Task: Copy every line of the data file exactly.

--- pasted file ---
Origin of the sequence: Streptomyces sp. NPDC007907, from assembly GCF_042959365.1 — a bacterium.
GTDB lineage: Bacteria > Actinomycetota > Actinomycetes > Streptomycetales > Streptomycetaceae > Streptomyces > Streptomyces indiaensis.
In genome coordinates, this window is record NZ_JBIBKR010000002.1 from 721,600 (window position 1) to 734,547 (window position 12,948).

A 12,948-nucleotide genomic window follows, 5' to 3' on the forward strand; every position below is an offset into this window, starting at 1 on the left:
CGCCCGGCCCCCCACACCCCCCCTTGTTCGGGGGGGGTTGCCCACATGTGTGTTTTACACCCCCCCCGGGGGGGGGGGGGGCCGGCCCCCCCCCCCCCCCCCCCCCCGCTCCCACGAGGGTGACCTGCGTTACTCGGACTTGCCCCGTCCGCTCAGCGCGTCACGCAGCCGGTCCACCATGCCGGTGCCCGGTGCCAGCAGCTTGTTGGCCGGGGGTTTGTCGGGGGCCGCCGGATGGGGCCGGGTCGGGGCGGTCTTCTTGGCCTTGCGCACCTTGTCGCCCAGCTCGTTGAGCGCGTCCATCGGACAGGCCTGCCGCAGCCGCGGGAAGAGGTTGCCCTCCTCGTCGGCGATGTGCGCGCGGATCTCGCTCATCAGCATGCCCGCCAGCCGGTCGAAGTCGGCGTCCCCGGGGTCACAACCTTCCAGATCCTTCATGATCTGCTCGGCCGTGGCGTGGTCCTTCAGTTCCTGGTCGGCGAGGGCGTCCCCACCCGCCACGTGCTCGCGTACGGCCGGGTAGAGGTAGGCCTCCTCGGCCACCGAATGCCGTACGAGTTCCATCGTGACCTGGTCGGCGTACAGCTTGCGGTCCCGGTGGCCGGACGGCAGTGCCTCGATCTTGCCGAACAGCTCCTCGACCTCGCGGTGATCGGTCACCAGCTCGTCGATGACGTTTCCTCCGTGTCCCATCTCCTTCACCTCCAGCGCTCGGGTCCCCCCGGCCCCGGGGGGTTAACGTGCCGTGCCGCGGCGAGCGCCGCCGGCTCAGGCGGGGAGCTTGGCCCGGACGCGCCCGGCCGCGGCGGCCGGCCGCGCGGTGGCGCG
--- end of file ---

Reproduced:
Origin of the sequence: Streptomyces sp. NPDC007907, from assembly GCF_042959365.1 — a bacterium.
GTDB lineage: Bacteria > Actinomycetota > Actinomycetes > Streptomycetales > Streptomycetaceae > Streptomyces > Streptomyces indiaensis.
In genome coordinates, this window is record NZ_JBIBKR010000002.1 from 721,600 (window position 1) to 734,547 (window position 12,948).

A 12,948-nucleotide genomic window follows, 5' to 3' on the forward strand; every position below is an offset into this window, starting at 1 on the left:
CGCCCGGCCCCCCACACCCCCCCTTGTTCGGGGGGGGTTGCCCACATGTGTGTTTTACACCCCCCCCGGGGGGGGGGGGGGCCGGCCCCCCCCCCCCCCCCCCCCCCGCTCCCACGAGGGTGACCTGCGTTACTCGGACTTGCCCCGTCCGCTCAGCGCGTCACGCAGCCGGTCCACCATGCCGGTGCCCGGTGCCAGCAGCTTGTTGGCCGGGGGTTTGTCGGGGGCCGCCGGATGGGGCCGGGTCGGGGCGGTCTTCTTGGCCTTGCGCACCTTGTCGCCCAGCTCGTTGAGCGCGTCCATCGGACAGGCCTGCCGCAGCCGCGGGAAGAGGTTGCCCTCCTCGTCGGCGATGTGCGCGCGGATCTCGCTCATCAGCATGCCCGCCAGCCGGTCGAAGTCGGCGTCCCCGGGGTCACAACCTTCCAGATCCTTCATGATCTGCTCGGCCGTGGCGTGGTCCTTCAGTTCCTGGTCGGCGAGGGCGTCCCCACCCGCCACGTGCTCGCGTACGGCCGGGTAGAGGTAGGCCTCCTCGGCCACCGAATGCCGTACGAGTTCCATCGTGACCTGGTCGGCGTACAGCTTGCGGTCCCGGTGGCCGGACGGCAGTGCCTCGATCTTGCCGAACAGCTCCTCGACCTCGCGGTGATCGGTCACCAGCTCGTCGATGACGTTTCCTCCGTGTCCCATCTCCTTCACCTCCAGCGCTCGGGTCCCCCCGGCCCCGGGGGGTTAACGTGCCGTGCCGCGGCGAGCGCCGCCGGCTCAGGCGGGGAGCTTGGCCCGGACGCGCCCGGCCGCGGCGGCCGGCCGCGCGGTGGCGCG